Should, Must & Apple’s Little Details

It was one of those lazy, almost warm San Francisco weekends – blue skies with high clouds adding a just a dash of drama and contrast. I spent much of my two days sitting at home – reading my friend Elle Luna’s new book – The Crossroads of Should and Must. It is astonishing that what was a blog post a year ago is now, a year later, a book.

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I am blown away by the emotional intensity of this book where words are enhanced by an author’s own artwork. Elle, who spoke at my last Roadmap conference has escaped the trappings of a successful Silicon Valley career — she designed the first Uber and first Mailbox mobile apps — to become a full-time painter/creative artist. It is an uplifting tome, that makes you question a lot about life and work.

Of course it was not just reading that

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did — I saw a few friends, went for some walks, took some photos and like everyone else who qualifies as a fan of technology and design, I went to the Apple Store to see the Apple Watch up close and personal. When Apple Watch was launched, Apple had invited me to their big launch event and I got to see and experience the watch. The hardware was impressive, as I noted in my piece.

I didn’t experience the software then and I still don’t know anything about Apple Watch’s software experience — as a civilian (aka no longer part of the press corps) I don’t have access to the watch and have to wait in line. Depending on which review you watch or read, the software experience of Apple Watch is good, mediocre, or meh. No one has said that it is exceptional — but apparently these reviewers all might be chasing page views (no shit, these days it seems everything is about the page views.) John Gruber, whose opinions I trust, too is restrained in his review. I am pretty sure I will eventually have opinions, if and when I get the Apple watch on my wrist.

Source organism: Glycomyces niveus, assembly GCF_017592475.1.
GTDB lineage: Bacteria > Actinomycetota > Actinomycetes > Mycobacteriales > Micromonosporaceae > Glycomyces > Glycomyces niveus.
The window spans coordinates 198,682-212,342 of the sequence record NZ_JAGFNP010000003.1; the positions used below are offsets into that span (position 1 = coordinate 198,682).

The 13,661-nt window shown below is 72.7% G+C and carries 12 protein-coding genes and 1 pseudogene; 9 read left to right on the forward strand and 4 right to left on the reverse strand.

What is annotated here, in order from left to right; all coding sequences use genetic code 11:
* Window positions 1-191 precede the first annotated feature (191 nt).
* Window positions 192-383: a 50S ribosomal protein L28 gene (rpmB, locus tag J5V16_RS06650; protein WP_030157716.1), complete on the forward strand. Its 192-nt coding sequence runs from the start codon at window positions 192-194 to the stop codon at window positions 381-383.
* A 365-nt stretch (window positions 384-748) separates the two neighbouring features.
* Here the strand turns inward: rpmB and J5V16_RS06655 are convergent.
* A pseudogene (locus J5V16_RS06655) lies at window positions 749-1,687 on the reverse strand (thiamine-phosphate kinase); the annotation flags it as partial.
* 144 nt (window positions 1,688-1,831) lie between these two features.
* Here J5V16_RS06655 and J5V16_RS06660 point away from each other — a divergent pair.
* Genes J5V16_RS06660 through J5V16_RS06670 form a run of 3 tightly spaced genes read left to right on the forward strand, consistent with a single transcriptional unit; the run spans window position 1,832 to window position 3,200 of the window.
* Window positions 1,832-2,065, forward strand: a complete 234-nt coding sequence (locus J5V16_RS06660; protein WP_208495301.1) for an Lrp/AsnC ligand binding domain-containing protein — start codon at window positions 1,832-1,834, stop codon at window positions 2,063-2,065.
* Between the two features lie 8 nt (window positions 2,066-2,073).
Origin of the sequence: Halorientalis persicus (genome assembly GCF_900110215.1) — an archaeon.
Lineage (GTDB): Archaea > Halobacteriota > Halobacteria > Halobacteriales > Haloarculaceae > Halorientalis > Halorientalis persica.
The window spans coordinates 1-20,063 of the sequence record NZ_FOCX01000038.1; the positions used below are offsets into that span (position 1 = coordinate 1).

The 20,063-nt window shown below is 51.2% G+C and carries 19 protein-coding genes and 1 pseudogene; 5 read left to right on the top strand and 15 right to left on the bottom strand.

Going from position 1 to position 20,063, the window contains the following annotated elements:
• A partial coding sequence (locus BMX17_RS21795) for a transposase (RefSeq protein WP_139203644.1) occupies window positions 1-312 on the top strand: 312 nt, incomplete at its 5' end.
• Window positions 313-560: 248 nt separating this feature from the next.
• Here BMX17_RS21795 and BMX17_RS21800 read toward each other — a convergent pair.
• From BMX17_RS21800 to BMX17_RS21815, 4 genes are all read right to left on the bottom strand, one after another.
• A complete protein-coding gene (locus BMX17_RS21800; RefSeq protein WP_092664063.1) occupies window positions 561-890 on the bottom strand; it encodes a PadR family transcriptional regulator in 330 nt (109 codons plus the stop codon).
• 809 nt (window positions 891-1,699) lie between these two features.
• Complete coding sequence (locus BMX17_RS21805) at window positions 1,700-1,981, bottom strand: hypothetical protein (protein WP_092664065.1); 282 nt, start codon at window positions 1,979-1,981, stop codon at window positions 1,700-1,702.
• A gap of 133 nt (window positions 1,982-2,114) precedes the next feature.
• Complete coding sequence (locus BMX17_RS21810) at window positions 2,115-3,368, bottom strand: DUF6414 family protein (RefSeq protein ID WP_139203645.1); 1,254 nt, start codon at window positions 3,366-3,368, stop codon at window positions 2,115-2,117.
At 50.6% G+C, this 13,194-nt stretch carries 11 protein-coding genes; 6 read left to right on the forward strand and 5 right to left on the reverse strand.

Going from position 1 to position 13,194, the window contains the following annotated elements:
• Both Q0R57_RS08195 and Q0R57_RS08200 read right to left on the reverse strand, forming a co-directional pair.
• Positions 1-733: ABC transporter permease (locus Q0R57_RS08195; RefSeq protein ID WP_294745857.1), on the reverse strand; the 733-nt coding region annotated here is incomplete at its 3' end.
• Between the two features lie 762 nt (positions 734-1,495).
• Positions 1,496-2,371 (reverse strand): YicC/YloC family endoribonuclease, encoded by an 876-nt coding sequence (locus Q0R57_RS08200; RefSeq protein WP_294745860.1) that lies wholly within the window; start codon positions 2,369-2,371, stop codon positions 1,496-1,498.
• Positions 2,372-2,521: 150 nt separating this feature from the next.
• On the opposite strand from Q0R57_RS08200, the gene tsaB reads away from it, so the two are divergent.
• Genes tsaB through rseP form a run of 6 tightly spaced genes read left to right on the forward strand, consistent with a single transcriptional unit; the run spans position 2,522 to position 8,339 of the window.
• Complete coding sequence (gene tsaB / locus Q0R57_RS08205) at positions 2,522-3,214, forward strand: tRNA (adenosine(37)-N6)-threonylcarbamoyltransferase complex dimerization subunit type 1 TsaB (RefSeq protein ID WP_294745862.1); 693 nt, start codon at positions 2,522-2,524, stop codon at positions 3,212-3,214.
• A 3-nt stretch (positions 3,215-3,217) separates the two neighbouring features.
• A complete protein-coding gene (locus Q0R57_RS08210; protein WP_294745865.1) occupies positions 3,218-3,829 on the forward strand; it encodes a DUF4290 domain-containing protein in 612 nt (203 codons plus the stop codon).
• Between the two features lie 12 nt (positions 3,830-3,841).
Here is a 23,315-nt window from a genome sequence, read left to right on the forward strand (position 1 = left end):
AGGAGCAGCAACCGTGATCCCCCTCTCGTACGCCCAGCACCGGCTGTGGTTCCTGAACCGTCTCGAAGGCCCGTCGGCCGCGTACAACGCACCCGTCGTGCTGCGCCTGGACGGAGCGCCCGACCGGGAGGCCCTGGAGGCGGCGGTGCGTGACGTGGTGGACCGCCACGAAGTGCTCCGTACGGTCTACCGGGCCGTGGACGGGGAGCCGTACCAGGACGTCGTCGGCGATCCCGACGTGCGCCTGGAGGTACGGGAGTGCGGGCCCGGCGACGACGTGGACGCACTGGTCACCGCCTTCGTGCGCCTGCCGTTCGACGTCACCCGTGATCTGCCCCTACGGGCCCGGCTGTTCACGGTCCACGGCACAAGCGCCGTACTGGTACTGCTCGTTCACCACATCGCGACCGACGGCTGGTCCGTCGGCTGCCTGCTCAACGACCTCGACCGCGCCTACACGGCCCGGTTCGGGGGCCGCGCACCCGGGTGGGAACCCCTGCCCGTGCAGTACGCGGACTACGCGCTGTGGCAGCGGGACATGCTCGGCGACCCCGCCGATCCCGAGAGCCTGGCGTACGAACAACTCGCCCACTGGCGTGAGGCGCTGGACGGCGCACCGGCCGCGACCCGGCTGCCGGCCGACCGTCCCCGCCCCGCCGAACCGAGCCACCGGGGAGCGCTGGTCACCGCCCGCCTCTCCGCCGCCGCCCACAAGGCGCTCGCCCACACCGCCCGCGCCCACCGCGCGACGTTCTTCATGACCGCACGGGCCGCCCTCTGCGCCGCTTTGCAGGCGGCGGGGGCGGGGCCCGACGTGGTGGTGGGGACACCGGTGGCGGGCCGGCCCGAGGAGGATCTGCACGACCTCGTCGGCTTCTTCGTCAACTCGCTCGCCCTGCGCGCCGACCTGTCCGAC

Strapped

The Apple store visit this weekend reaffirmed that the Apple Watch is an extremely well engineered product. Pretty much every model we could access (that is hold in our hands) was a glowing testimonial of Apple’s mastery of hardware manufacturing process. As a watch guy, I can safely say that while many of the high-end mechanical watches are superbly engineered, the medium-to-lower tier watches are okay. Well made, perhaps, but not exceptionally well engineered. Apple’s watches are far superior in their finish to some of the watch brands they are going to end up crushing — the Movados, the TAGs, and the Skagens of the world.